Late businessman’s will contested
$1.3 million at stake
LOCK HAVEN — A late local businessman’s estate is being contested by his wife in a hearing set for today.
LorrieAnn P. Rosemeier, wife of the late Robert J. Rosemeier, claims her husband’s Last Will and Testament drawn up in October 2015 is invalid, believing that he was not in his right mind when it was written.
At stake is more than $1.3 million worth of trust funds that Rosemeier’s executor, Stephen Poorman, intends to donate to nine local charities.
The donations would follow the will written in 2015 which stated Poorman should “make donations of the Trust Funds to any charitable organization(s) that (Poorman) deems appropriate.”
According to court documents filed by her law firm, Miller, Kistler & Campbell, Mrs. Rosemeier claims her late husband was not of his right mind when the will was created in 2015 and that Poorman — who became his business consultant a few years prior and ultimately reportedly had power of attorney — took advantage of Mr. Rosemeier.
Documents provided by attorney John W. Lhota claim that Mr. Rosemeier was suffering from dementia and “was also drinking heavily and on several medications that further altered his mental state.”
It was noted in court documents that Mr. Rosemeier was 77 years old at the time the will was filed in 2015.
Mrs. Rosemeier’s attorneys further claim Mr. Rosemeier’s capacity was challenged during a court case nearly a month after the will was created on Nov. 19, 2015 in which he was unable to answer questions related to “the date, the day of the week, the name of the President of the United States, the location of the Clinton County Courthouse, the name of the presiding judge, the name of his attorney, and stated that he did not have children.”
Mrs. Rosemeier’s attorneys further contend that a will written in 2009 — which named her executor who would receive 100 percent of Rosemeier’s estate “real, personal or mixed” — is the correct will to follow.
In the event of Mrs. rosemeier’s passing, the will written in 2009 stated that Mr. Rosemeier’s son, Mark Rosemeier, would take her place.
According to the will created in 2015, Mrs. Rosemeier and Mark would “receive absolutely” nothing from Mr. Rosemeier’s estate.
The battle over control of Mr. Rosemeier’s assets has been ongoing for quite some time.
Lorrieann filed suit previously against Poorman alleging he was “mismanaging” Robert Rosemeier’s estate.
Poorman stepped into the Rosemeiers’ lives in 2014. Robert Rosemeier subsequently died Nov. 18, 2019.
Poorman has alleged that Mrs. Rosemeier barred her husband from their home in North Carolina before his passing, and he returned to Lock Haven in 2014 with nothing but the clothes on his back.
According to an Express report from August 2018, the Rosemeiers owned three parcels on the corner of Bellefonte Avenue and Commerce Street which were crucial to a developer’s plan to build a CVS drug store there. Poorman obtained financial power of attorney over Mr. Rosemeier on Nov. 12, 2014 and almost immediately tried to get more money for the three parcels, even though an agreement of sale had already been signed.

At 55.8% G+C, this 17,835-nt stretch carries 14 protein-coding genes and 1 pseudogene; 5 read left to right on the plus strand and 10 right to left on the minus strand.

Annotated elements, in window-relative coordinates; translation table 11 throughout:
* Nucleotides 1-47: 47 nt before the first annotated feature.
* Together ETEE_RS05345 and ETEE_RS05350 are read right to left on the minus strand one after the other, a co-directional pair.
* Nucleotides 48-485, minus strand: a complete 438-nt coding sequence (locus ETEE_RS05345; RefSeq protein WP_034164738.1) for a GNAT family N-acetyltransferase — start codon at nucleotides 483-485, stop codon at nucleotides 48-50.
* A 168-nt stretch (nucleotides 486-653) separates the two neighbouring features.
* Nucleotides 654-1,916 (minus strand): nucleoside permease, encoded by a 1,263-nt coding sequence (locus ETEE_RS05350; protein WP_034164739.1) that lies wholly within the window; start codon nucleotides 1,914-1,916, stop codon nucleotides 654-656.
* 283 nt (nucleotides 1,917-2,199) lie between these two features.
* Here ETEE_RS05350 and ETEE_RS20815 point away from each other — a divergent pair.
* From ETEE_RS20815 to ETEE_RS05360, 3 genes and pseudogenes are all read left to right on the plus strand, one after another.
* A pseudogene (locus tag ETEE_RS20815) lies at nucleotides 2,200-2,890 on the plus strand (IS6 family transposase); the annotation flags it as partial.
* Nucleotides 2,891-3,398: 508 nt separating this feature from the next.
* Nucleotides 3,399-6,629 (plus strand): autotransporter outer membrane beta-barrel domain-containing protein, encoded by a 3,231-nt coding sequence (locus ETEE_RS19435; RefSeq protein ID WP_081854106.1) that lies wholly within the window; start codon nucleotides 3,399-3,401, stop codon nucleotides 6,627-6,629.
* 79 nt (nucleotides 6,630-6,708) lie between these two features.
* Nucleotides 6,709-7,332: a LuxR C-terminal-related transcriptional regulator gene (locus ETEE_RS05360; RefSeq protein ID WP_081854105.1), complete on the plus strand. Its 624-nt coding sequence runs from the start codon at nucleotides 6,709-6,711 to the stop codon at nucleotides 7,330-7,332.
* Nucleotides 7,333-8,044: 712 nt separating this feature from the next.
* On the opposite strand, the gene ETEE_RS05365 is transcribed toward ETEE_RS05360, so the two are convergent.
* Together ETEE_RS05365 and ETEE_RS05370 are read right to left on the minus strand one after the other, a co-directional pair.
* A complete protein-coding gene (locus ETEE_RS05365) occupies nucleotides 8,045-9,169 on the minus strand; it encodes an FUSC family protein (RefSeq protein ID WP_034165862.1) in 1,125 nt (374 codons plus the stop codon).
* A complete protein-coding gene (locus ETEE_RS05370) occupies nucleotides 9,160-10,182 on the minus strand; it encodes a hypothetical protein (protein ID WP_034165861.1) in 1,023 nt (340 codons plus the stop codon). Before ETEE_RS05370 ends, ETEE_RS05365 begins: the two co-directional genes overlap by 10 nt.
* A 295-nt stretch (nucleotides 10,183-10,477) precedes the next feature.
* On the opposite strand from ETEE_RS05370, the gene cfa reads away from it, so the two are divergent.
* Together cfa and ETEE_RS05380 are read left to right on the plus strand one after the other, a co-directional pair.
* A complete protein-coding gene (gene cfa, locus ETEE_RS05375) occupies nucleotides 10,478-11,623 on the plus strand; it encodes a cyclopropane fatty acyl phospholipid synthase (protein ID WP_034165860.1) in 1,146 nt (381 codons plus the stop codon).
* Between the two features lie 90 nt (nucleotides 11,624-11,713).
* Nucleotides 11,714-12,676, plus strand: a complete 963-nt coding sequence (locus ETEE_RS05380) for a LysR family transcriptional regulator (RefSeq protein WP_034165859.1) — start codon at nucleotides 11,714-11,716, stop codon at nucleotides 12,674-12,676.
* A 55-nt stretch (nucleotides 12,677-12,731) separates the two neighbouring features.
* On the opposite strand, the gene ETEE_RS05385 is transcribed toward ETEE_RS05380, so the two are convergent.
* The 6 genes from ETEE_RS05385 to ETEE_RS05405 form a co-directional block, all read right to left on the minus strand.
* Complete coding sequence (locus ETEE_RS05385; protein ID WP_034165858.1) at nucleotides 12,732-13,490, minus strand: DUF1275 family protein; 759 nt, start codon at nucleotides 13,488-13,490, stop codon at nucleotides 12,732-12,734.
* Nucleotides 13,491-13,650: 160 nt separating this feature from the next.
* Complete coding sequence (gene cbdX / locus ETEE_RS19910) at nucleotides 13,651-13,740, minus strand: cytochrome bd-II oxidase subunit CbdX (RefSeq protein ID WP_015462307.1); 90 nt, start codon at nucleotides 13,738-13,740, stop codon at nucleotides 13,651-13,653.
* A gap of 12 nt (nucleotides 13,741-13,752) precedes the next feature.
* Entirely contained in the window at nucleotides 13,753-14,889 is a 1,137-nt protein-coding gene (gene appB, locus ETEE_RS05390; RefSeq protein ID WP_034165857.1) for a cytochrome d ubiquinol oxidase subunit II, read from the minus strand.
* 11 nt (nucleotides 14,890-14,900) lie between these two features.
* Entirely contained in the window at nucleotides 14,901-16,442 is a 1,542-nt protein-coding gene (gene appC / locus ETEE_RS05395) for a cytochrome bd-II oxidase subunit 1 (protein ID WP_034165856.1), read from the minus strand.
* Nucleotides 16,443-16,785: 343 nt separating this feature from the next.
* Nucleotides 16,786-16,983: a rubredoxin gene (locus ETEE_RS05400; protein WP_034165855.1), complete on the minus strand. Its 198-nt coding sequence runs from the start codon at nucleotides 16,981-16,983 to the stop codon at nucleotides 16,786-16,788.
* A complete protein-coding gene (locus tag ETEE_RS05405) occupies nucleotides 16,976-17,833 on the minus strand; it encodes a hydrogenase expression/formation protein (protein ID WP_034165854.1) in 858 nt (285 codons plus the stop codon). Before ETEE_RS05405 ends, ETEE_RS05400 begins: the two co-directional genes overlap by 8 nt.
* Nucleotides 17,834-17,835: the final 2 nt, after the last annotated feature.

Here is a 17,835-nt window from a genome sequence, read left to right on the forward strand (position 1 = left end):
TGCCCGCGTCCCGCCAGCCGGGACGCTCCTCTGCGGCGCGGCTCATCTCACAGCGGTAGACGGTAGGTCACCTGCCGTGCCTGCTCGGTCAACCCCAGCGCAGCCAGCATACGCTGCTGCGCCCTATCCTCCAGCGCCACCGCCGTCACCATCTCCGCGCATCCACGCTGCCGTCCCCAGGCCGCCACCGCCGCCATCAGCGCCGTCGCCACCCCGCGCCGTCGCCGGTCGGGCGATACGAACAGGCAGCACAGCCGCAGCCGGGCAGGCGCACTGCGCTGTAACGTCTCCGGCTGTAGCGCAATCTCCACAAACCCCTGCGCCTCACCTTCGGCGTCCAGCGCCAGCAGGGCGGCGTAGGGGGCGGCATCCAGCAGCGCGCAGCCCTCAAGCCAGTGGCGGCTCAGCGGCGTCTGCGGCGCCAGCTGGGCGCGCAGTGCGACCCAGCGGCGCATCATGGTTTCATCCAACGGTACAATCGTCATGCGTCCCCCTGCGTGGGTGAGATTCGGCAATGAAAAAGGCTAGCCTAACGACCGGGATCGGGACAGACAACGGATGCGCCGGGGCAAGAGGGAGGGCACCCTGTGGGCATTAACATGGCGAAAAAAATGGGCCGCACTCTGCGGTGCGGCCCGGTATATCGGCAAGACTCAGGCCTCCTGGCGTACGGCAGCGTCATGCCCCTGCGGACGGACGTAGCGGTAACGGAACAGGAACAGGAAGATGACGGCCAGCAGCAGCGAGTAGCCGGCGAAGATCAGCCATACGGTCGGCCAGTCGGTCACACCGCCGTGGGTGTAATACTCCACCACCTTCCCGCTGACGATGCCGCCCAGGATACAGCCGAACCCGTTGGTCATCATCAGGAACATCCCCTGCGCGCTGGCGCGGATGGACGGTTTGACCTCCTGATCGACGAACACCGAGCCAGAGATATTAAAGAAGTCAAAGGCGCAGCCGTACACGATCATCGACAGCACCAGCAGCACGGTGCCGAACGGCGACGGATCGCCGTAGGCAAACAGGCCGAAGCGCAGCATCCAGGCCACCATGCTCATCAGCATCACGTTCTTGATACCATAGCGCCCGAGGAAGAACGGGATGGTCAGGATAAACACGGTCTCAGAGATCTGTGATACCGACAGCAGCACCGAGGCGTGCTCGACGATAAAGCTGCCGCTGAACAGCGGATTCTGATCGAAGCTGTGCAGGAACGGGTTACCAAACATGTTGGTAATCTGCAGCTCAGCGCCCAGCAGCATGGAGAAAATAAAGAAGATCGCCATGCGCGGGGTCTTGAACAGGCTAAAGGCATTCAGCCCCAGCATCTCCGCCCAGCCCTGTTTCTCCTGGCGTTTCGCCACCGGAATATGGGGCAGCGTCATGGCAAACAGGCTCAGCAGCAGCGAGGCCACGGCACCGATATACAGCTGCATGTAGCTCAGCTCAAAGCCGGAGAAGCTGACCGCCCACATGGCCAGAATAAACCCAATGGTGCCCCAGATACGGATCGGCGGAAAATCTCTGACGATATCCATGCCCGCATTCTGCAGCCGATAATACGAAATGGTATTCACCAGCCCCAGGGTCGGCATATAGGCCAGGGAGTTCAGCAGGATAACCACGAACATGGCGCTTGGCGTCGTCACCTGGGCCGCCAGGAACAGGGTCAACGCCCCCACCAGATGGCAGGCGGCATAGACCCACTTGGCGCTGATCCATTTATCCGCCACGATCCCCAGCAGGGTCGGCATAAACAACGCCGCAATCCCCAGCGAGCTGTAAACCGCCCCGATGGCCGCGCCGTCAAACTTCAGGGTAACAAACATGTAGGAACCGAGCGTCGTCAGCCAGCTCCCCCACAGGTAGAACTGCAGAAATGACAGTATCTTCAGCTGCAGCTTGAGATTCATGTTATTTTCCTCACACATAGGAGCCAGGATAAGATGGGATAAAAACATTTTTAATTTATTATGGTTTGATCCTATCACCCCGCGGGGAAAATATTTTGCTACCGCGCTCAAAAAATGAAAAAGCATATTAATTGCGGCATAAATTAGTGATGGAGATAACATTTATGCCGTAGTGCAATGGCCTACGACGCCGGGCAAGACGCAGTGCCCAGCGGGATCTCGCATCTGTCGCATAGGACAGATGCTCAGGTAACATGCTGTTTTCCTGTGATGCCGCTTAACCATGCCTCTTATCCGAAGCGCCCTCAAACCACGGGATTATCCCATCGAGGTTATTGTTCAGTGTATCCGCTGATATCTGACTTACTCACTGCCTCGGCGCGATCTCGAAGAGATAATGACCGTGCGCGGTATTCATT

Mrs. Rosemeier alleges that he was trying to buy the properties for himself.
He lost the battle over the sale price in court and Mr. Rosemeier’s funds had to be used to pay the other side’s attorney fees. The parcels were sold, and the CVS store was built about a year and a half ago.
Meanwhile, Poorman obtained health care power of attorney over Mr. Rosemeier, on Dec. 9, 2015.
Poorman and Mrs. Rosemeier went to court in 2016 over the Collision Center, a local auto repair business that Mr. Rosemeier had owned. His wife tried to quash Poorman’s financial power of attorney. She later withdrew this civil suit, but evidently she is not finished with Poorman yet.
In the 2018 lawsuit, she again asked that the power of attorney be revoked, her allegations included more than money mismanagement.
She also alleged Poorman interfered with her marriage contract by filing for divorce on her husband’s behalf.
Poorman has both financial and health care powers of attorney for Mr. Rosemeier, but the court ruled that he did not have the power to file for divorce as he did.
Poorman’s actions reportedly included sending Mrs. Rosemeier a second petition for divorce, even though he never filed it with the courts.
She had alleged all of this caused her enough emotional distress that she deserves some compensation. Judge Michael F. Salisbury dismissed that claim.
The court papers said at the time that Mr. Rosemeier was in Susque-View Nursing and Rehabilitation Center and suffered from dementia.
As for the finances, she alleged that Poorman used his power of attorney for his own benefit, and for Mr. and Mrs. Rosemeier’s detriment, that he caused significant sums to be withdrawn from their joint funds, and that he was mingling Mr. Rosemeier’s money with his own.
There is little to no mention in any of the court filings of Rosemeier’s son, Mark, or his family.